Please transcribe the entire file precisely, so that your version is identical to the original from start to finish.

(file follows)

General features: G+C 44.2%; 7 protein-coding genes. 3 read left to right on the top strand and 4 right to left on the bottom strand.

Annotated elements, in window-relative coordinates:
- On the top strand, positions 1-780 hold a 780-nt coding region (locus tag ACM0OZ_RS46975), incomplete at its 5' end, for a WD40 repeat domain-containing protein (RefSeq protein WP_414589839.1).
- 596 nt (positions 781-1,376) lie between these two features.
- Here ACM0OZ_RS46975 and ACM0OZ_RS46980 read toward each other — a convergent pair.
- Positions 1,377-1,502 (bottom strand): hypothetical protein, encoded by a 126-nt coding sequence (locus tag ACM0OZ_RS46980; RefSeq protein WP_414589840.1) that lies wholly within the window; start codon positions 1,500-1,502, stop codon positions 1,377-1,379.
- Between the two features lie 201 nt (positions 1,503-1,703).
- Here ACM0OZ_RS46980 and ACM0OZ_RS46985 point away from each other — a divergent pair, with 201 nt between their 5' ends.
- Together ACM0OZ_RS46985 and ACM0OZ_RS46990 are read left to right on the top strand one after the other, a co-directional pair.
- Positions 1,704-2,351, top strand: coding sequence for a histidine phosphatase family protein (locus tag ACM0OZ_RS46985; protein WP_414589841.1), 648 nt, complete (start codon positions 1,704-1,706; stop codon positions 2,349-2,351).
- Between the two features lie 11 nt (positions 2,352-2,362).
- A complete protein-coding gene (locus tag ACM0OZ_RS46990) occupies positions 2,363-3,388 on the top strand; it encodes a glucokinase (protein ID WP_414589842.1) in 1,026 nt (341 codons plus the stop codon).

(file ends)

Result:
General features: G+C 44.2%; 7 protein-coding genes. 3 read left to right on the top strand and 4 right to left on the bottom strand.

Annotated elements, in window-relative coordinates:
- On the top strand, positions 1-780 hold a 780-nt coding region (locus tag ACM0OZ_RS46975), incomplete at its 5' end, for a WD40 repeat domain-containing protein (RefSeq protein WP_414589839.1).
- 596 nt (positions 781-1,376) lie between these two features.
- Here ACM0OZ_RS46975 and ACM0OZ_RS46980 read toward each other — a convergent pair.
- Positions 1,377-1,502 (bottom strand): hypothetical protein, encoded by a 126-nt coding sequence (locus tag ACM0OZ_RS46980; RefSeq protein WP_414589840.1) that lies wholly within the window; start codon positions 1,500-1,502, stop codon positions 1,377-1,379.
- Between the two features lie 201 nt (positions 1,503-1,703).
- Here ACM0OZ_RS46980 and ACM0OZ_RS46985 point away from each other — a divergent pair, with 201 nt between their 5' ends.
- Together ACM0OZ_RS46985 and ACM0OZ_RS46990 are read left to right on the top strand one after the other, a co-directional pair.
- Positions 1,704-2,351, top strand: coding sequence for a histidine phosphatase family protein (locus tag ACM0OZ_RS46985; protein WP_414589841.1), 648 nt, complete (start codon positions 1,704-1,706; stop codon positions 2,349-2,351).
- Between the two features lie 11 nt (positions 2,352-2,362).
- A complete protein-coding gene (locus tag ACM0OZ_RS46990) occupies positions 2,363-3,388 on the top strand; it encodes a glucokinase (protein ID WP_414589842.1) in 1,026 nt (341 codons plus the stop codon).